References in periodicals archive ?
Cotton belongs to genus Gossypium which consists of around 50 species including four species that are known as cultivated (Cronn et al.,1999).
Cotton is a shrub that grows to about 40 cm high; belongs to Malvaceae family and its genus Gossypium has marketable significance and food value [1].
COTTON (GOSSYPIUMHIRSUTUM) is a soft, fluffy staple fiber that grows in a boll, or protective case, around the seeds of cotton plants of the genus Gossypium in the family of Malvaceae.
Crop and soil scientists and related researchers cover the origin and history of the cotton industry, the taxonomy and germplasm management of the genus Gossypium, botanical characteristics of cotton plants, fiber biology, and cytology; qualitative and quantitative traits with agronomic importance, breeding methods and strategies, advances in marker-assisted selection, genome sequences, and databases and bioinformatics tools; growing practices and pest management; and harvesting, the post-harvest handling of fibers and seeds, and the commerce of the world cotton industry.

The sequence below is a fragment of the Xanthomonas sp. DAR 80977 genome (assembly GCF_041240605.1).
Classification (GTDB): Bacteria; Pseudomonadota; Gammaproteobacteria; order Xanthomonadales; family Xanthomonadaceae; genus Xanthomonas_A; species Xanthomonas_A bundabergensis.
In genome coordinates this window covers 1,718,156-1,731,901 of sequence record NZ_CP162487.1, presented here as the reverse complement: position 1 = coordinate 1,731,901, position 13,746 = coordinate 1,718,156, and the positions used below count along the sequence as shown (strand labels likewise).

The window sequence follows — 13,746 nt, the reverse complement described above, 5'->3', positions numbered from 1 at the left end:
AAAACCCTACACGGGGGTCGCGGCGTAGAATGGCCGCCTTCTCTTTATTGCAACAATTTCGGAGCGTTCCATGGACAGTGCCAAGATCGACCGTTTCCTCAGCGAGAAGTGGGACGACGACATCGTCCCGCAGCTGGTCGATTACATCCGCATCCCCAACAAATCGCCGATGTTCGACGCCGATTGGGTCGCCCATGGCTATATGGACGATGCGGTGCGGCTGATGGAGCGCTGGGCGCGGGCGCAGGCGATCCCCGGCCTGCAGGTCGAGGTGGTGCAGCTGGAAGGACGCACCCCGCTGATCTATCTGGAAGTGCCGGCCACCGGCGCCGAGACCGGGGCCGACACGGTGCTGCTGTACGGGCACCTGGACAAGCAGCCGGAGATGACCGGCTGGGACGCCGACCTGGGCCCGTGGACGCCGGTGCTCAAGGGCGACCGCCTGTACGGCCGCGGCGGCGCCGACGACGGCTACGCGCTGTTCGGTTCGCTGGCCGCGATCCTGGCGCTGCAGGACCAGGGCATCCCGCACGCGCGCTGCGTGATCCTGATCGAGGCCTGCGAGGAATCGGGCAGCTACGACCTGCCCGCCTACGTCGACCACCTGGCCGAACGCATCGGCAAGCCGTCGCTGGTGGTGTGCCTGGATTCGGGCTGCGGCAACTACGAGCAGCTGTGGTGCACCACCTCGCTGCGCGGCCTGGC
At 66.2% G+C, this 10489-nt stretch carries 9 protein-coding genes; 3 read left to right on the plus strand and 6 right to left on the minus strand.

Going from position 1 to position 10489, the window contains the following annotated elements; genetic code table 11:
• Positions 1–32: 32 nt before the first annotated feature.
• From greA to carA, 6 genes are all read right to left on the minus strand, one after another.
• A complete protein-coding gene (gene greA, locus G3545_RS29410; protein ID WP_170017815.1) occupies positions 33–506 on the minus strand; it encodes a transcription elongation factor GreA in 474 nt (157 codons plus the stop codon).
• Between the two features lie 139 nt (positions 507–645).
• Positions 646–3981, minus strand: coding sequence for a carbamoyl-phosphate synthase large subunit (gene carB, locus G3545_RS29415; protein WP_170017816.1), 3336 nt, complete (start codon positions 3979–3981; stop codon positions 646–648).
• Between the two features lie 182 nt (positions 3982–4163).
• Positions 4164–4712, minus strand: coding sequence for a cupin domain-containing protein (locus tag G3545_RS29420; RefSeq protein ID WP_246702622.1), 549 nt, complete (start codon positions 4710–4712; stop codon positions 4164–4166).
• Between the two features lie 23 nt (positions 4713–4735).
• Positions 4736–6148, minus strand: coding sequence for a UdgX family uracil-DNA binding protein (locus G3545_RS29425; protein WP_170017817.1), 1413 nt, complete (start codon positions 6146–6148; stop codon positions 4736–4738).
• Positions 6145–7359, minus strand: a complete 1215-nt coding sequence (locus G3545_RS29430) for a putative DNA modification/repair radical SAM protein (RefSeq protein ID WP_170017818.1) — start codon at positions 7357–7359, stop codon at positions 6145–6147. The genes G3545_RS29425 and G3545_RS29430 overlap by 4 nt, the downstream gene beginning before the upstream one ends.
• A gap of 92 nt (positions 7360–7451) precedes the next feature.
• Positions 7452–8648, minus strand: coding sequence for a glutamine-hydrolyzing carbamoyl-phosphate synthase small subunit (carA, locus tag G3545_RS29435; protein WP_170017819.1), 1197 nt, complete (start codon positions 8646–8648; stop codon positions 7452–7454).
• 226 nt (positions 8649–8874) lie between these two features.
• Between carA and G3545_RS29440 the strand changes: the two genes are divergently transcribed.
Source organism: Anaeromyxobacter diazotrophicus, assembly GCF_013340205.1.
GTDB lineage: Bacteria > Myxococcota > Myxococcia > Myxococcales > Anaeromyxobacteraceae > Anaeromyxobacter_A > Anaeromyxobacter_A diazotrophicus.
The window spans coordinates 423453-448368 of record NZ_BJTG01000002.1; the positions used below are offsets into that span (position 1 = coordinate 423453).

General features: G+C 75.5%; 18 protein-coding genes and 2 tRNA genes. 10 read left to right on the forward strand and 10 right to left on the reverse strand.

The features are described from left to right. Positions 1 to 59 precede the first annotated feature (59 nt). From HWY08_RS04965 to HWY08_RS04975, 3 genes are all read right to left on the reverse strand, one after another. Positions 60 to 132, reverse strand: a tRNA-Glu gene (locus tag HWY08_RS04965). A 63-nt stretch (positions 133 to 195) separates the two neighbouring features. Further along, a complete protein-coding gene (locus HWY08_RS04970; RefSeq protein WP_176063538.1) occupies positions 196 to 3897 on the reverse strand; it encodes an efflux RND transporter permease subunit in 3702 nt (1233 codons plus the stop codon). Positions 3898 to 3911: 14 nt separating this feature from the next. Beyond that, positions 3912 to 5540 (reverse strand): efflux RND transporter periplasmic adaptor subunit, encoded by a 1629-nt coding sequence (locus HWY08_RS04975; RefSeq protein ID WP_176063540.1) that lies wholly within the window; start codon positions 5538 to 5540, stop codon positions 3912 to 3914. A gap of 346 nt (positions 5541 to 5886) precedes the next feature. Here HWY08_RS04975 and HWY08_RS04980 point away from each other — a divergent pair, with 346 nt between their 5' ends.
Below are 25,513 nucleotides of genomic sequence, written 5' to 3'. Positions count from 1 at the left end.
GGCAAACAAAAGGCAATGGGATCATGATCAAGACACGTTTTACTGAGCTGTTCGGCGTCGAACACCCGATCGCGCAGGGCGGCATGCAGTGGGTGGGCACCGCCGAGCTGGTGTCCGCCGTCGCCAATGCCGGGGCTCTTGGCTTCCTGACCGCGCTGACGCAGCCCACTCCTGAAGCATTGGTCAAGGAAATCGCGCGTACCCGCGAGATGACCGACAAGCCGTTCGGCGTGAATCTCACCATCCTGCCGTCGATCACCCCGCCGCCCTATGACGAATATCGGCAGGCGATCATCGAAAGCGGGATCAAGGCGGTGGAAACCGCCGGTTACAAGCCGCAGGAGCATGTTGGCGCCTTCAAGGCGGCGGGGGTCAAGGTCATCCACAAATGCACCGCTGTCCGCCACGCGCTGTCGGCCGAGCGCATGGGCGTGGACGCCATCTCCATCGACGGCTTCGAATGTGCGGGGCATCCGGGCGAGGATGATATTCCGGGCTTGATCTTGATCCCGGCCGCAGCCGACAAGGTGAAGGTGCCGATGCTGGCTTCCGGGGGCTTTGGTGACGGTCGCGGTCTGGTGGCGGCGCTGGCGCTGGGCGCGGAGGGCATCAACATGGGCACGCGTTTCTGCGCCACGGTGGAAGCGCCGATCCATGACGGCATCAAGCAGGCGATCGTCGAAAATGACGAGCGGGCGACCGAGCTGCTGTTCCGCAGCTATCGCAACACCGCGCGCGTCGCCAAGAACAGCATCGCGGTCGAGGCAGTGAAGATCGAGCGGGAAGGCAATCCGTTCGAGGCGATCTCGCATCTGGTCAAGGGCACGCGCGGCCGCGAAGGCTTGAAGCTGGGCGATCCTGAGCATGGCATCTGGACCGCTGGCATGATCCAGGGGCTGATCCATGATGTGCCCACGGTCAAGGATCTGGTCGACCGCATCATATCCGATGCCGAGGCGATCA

The 60 samples of cotton (genus Gossypium) include the bolls of both local and American varieties of cotton, such as Juree, Gangri, Hinginghat, Egyptian, Bourbon and New Orleans.
The genus Gossypium is comprised of approximately 45 diploid and five allotetraploid species (Fryxell, 1979).
The genus Gossypium has around 50 species including four species that have been domesticated for their fiber production.